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  Field Notes From
Jaguars



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View Field Notes
From Author

Douglas H. Chadwick





View Field Notes
From Photographer

Steve Winter



In most cases these accounts are edited versions of a spoken interview. They have not been researched and may differ from the printed article.

Photographs by Steve Winter (top) and Sandra Cavalcanti
 

image: spider
In Latin America’s Jungles

Field Notes From Photographer
Steve Winter
I found a man in Belize who knew where to look for a jaguar for me to photograph, so he took me to a scratch tree that a particular cat routinely used to sharpen his claws. I set up a camera trap—a camera with three flashes and an infrared beam pointing down the trunk of the fallen tree—hoping that I would catch the jaguar scratching. I wanted the animal to take its own picture and capture a moment in its life. So I waited.
A few weeks later, I got my first picture when the cat broke the beam and tripped the shutter. It was beautiful. But when I studied the image later, it was a little overexposed.
Time was running out, and I wanted the perfect photograph, so I left my assistant in Belize to watch the camera trap and went to Brazil to look for more jaguars. Two weeks later we got the picture—in Belize. It couldn’t have been more perfect if I had stood there with my light and flash meters, set everything up, and asked the jaguar to hold that position. The first photograph was like a prelude to the perfect one.
I went back to Belize, wanting to see more of the jaguar in his own environment. So—still very high from the great pictures I got before—I moved all the cameras to one area, essentially putting all my eggs in one basket. But the jaguar never showed up.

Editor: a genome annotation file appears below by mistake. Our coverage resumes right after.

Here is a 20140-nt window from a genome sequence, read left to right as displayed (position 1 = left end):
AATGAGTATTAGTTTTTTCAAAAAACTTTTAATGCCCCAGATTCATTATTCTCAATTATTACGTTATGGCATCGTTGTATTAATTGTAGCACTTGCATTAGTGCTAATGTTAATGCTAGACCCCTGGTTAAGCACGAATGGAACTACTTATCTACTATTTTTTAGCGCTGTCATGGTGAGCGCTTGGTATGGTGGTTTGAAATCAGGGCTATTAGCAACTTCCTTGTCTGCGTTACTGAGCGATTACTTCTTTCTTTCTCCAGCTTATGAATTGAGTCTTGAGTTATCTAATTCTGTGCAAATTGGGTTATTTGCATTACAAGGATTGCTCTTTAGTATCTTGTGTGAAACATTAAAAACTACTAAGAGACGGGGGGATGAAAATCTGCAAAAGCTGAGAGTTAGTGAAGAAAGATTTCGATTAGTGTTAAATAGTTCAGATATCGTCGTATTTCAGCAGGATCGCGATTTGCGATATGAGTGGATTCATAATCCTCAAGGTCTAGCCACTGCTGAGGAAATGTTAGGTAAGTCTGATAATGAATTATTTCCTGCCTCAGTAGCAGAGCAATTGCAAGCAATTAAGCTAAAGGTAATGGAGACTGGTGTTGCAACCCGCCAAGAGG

I spent six weeks waiting there, wondering what happened to him and questioning whether I had done something wrong. I was sending film back to my editor, who wasn’t happy with it because there were no jaguars yet.
Later, a local biologist told us that about a mile away a male jaguar was shot when he followed his curiosity and strayed into a logging camp where men were sleeping. I was devastated and slowly got depressed. I had a lot riding on this.
I went out to call jaguars with Oélio Falcão de Arruda, who calls himself Fião and is the local warden for a Brazilian wildlife agency. Out in the middle of the Pantanal at dawn, he stuck his head in a bucket and made a howling sound to imitate a jaguar call. He called, and he called. We went down the road a bit and saw jaguar tracks, so we knew an animal was nearby. All of a sudden I turned around and not 30 feet (9 meters) away was a big jaguar just sitting there looking at us. He had probably been following us in the jungle, but we couldn’t hear him.
When I started photographing the cat, he walked off into the forest. A few minutes later he came back. We jumped in our truck and started following very slowly. He didn’t seem to mind; he just kept walking. Hunting is not allowed in the Pantanal, so the jaguar had never been threatened. Every time the beautiful cat came out, he turned his head just long enough for me to get off a few frames.


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